Police departments across the nation employ “good cops” who treat the public equally and with respect. They also employ “bad cops” who treat the public with disrespect and brutality. All of the officers in a police department generally receive the same training and are meant to follow the same policies. What is it about the “bad cops” that gives them license to use violence against some members of the public?
History shows that lessons not learned are destined to be repeated. The Civil Rights Act of 1871 came about during Reconstruction, after the Civil War. It was enacted to give black Americans recourse in federal and local courts after Ku Klux Klan violence. It was meant to protect a vulnerable population.
Arkansas is one of many states that continued to struggle with racial equality into the twentieth century. In 1957, the Little Rock Nine became famous for attending segregated Central High School in Little Rock, despite the governor’s resistance and the presence of police officers ordered by the governor. When a state’s history includes racist government leaders, it can set the stage for future racist discrepancies in state leadership, including in law enforcement.
In the twenty-first century, racial bias still exists in Arkansas. The problem of racism in the Natural State is different than it was in the nineteenth and twentieth centuries in some ways, and it is the same in other ways. From 2011-2017, Arkansas police officers shot and killed 17 unarmed black men. Some of the victims were in their own homes. Demographically, black men made up 7.5 percent of Arkansas’ population in these years, but they added up to 73.9 percent of unarmed deaths by police.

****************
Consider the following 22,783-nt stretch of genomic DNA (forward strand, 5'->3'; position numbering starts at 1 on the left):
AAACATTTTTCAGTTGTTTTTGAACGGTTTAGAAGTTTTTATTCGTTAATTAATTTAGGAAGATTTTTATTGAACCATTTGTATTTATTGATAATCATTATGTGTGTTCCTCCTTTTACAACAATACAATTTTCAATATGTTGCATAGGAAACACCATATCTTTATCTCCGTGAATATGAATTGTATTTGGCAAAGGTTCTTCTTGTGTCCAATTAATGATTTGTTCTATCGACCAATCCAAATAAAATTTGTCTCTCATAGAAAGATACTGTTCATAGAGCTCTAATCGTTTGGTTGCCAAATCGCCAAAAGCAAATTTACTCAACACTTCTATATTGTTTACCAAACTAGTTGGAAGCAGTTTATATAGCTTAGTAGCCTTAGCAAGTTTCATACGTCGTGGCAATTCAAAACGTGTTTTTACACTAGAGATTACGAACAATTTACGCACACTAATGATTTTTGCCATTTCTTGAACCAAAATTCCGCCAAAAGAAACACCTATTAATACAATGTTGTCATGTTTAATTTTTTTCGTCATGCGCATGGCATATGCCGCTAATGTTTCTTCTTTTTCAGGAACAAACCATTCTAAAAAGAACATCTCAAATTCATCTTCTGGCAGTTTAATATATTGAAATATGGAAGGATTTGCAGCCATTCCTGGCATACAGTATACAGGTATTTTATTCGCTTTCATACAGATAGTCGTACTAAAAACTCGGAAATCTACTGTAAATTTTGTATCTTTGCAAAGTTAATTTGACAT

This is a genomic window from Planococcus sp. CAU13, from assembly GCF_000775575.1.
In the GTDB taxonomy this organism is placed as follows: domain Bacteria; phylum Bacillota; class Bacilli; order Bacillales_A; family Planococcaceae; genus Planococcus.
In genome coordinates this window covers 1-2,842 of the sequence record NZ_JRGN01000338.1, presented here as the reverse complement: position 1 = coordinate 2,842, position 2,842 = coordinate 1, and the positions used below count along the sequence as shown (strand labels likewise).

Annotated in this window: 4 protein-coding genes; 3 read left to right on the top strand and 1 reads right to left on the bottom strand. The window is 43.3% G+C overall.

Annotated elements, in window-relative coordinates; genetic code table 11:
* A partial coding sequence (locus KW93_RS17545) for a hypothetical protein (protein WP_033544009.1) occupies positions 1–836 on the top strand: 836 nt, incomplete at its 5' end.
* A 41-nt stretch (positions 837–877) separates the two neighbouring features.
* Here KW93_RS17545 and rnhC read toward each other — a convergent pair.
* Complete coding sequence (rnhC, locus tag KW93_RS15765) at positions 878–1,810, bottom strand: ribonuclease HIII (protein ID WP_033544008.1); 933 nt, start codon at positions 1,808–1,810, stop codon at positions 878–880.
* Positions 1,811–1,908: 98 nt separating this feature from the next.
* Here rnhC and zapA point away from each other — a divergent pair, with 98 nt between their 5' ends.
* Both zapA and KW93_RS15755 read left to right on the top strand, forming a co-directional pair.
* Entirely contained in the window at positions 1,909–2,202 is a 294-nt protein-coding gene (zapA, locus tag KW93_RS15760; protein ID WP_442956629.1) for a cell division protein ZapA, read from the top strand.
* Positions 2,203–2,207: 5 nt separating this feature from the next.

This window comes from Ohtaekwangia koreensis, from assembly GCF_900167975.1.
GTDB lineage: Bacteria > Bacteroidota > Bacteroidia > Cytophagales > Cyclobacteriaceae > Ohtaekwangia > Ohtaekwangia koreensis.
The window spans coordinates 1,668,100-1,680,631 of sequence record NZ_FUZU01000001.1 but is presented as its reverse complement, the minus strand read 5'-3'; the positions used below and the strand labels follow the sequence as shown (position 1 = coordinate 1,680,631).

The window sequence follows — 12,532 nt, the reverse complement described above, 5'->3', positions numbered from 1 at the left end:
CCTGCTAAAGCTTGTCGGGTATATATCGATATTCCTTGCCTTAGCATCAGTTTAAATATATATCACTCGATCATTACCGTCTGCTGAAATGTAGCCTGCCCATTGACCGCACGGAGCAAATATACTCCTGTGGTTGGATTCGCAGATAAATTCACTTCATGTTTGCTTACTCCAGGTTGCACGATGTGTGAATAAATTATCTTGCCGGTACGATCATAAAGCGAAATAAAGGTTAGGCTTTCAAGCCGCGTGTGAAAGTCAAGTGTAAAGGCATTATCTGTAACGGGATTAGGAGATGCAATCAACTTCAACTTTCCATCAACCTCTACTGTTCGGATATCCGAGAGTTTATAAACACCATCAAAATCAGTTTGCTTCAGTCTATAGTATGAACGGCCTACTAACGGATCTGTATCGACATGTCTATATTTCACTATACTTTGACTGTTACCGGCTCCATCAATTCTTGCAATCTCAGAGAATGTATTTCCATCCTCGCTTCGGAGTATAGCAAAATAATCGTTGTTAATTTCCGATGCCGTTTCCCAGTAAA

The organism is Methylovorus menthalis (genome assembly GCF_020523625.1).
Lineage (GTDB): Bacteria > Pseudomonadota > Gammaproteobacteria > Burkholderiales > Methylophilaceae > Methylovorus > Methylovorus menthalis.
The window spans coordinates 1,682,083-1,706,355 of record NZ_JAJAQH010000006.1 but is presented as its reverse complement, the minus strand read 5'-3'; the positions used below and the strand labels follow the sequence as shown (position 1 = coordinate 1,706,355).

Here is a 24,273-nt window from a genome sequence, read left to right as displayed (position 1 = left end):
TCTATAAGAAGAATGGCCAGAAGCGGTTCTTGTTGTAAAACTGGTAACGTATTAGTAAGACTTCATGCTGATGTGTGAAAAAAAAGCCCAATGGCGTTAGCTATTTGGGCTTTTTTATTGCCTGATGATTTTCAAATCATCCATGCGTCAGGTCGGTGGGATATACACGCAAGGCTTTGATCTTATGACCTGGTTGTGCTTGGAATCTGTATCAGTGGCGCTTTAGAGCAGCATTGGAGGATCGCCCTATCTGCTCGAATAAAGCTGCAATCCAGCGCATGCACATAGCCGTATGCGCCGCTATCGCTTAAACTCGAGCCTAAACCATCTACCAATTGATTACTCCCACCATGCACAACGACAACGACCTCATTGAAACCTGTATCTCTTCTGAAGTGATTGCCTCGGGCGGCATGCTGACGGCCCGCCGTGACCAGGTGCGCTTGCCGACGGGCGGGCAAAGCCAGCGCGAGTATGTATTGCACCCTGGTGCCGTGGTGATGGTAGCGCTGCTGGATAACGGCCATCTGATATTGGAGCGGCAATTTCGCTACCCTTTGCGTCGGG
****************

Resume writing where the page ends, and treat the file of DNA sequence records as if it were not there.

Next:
Recourse for Victims
The Civil Rights Act of 1871 was intended to provide recourse for black Americans who were victimized or murdered by the Ku Klux Klan. More than 200 years later, Americans are still looking for recourse for people who are victimized and murdered, but at police hands instead of by an organized racist mob.
Police brutality, in this way, can be viewed as an extension of a history of violence against black people. Additional protective laws have been passed, the public is more aware than ever of the danger to some Americans, and police departments are being made to admit that problems exist in their ranks. Solutions, though, take admission of guilt, cooperation, and time to implement.
Recourse is not an easy goal. An historical lack of accountability in police departments has resulted at times in a culture of militarized violence and institutional silence. This militarized approach looks to use physical violence instead of de-escalation to resolve situations. And institutional silence has prevented other police officers from reporting and testifying about incidents of police brutality.
Victims need legal support and expertise to navigate cases of police brutality.